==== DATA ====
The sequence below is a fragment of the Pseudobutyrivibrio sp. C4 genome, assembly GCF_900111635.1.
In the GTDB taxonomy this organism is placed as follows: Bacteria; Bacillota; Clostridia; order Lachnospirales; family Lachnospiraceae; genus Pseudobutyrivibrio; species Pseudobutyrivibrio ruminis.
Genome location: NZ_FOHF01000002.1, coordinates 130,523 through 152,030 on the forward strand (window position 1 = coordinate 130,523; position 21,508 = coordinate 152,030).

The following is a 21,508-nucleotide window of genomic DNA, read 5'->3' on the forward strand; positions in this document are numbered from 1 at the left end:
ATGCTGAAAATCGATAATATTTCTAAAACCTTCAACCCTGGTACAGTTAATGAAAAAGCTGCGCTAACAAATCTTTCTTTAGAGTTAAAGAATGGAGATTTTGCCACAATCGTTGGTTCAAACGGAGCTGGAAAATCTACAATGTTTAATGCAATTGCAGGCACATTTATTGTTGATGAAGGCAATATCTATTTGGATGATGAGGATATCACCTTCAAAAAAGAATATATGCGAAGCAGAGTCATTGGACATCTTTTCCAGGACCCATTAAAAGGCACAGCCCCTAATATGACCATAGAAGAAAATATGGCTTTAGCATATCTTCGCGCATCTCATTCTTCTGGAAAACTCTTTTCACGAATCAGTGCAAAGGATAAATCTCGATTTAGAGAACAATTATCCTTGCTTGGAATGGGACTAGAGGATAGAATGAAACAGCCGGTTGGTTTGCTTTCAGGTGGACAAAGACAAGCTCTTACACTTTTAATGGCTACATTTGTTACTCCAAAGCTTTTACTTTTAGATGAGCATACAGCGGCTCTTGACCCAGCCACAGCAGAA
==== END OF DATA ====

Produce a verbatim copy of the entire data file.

The sequence below is a fragment of the Pseudobutyrivibrio sp. C4 genome, assembly GCF_900111635.1.
In the GTDB taxonomy this organism is placed as follows: Bacteria; Bacillota; Clostridia; order Lachnospirales; family Lachnospiraceae; genus Pseudobutyrivibrio; species Pseudobutyrivibrio ruminis.
Genome location: NZ_FOHF01000002.1, coordinates 130,523 through 152,030 on the forward strand (window position 1 = coordinate 130,523; position 21,508 = coordinate 152,030).

The following is a 21,508-nucleotide window of genomic DNA, read 5'->3' on the forward strand; positions in this document are numbered from 1 at the left end:
ATGCTGAAAATCGATAATATTTCTAAAACCTTCAACCCTGGTACAGTTAATGAAAAAGCTGCGCTAACAAATCTTTCTTTAGAGTTAAAGAATGGAGATTTTGCCACAATCGTTGGTTCAAACGGAGCTGGAAAATCTACAATGTTTAATGCAATTGCAGGCACATTTATTGTTGATGAAGGCAATATCTATTTGGATGATGAGGATATCACCTTCAAAAAAGAATATATGCGAAGCAGAGTCATTGGACATCTTTTCCAGGACCCATTAAAAGGCACAGCCCCTAATATGACCATAGAAGAAAATATGGCTTTAGCATATCTTCGCGCATCTCATTCTTCTGGAAAACTCTTTTCACGAATCAGTGCAAAGGATAAATCTCGATTTAGAGAACAATTATCCTTGCTTGGAATGGGACTAGAGGATAGAATGAAACAGCCGGTTGGTTTGCTTTCAGGTGGACAAAGACAAGCTCTTACACTTTTAATGGCTACATTTGTTACTCCAAAGCTTTTACTTTTAGATGAGCATACAGCGGCTCTTGACCCAGCCACAGCAGAA